People around the world were deeply shocked by the tragic death of Australian cricketer Phillip Hughes. He was struck on the neck by a ball on Tuesday and died two days later.
We’ve grown used to seeing batsmen wearing helmets – but Hughes’ helmet didn’t protect him from this freak accident.
The reaction to the tragedy has been very moving. The cricket world has expressed heartfelt sympathy for Phillip, his friends and family. But it has also embraced Sean Abbott, who bowled the ball that struck Hughes, recognising the effect the incident will have had on him.
Soon after the world learned that Phillip had passed away, a Sydney IT worker called Paul Taylor started a simple tribute called #putoutyourbats. He tweeted a photo of a cricket bat leaning against the porch of his home. Thousands followed his example. My photo appears at the top of this post.
The bat in my photo has an interesting history. It is my father Bob Skinner’s old bat, and was a generous gift from his father in the 1930s. It features the signatures of the England and touring New Zealand cricket teams. Back in 1998 we dated it using the internet – an early example of the power of the web – by comparing the names of the bat and the teams from New Zealand tours in the thirties featured in online articles. Dad used the bat a lot, which explains why it shows signs of wear (not to mention binding, which we later removed). Back in the 1930s, few people could afford to keep a bat for decoration.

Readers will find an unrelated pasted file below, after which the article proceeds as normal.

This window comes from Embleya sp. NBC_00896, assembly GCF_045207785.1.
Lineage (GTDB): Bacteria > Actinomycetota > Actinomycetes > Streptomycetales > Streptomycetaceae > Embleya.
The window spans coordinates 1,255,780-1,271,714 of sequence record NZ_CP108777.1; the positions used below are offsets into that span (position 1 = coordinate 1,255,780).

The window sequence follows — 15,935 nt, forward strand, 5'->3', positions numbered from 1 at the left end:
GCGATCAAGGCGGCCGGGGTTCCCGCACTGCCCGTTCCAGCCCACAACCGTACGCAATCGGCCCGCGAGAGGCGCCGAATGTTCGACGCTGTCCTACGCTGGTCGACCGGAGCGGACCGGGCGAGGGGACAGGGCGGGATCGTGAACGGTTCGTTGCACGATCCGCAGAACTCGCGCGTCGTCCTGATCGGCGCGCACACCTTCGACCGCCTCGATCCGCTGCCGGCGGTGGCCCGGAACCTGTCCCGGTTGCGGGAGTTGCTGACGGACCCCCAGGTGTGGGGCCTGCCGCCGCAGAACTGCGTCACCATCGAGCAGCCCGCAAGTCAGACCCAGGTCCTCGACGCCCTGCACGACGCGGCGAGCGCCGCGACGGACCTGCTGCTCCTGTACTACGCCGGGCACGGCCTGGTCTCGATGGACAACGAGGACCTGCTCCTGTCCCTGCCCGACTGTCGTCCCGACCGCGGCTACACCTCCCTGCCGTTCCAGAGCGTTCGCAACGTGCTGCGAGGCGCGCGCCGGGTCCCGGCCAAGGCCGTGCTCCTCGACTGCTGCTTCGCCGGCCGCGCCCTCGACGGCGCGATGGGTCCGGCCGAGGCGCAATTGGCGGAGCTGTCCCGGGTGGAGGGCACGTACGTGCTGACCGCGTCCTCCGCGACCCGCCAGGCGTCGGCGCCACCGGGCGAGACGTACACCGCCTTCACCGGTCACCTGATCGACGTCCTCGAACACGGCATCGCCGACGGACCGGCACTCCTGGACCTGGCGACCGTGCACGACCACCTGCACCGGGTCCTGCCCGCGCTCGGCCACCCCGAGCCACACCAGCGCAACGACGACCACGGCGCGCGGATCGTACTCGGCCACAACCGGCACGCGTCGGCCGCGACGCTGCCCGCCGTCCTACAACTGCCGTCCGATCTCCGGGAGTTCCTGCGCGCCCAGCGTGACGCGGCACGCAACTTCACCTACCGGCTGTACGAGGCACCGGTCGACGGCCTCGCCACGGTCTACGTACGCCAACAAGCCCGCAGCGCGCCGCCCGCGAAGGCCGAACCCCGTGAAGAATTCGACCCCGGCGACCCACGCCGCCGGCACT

We never think of cricket as a dangerous sport, especially since the advent of the helmet in the 1980s. Football – soccer – has also seen freak accidents: growing up in the 1970s, I was shocked to read about the 1931 death of Celtic goalkeeper John Thomson in an Old Firm match. Thomson’s head collided with the knee of Rangers striker Sam English and died later that evening in hospital.
Rest in peace, Phillip Hughes.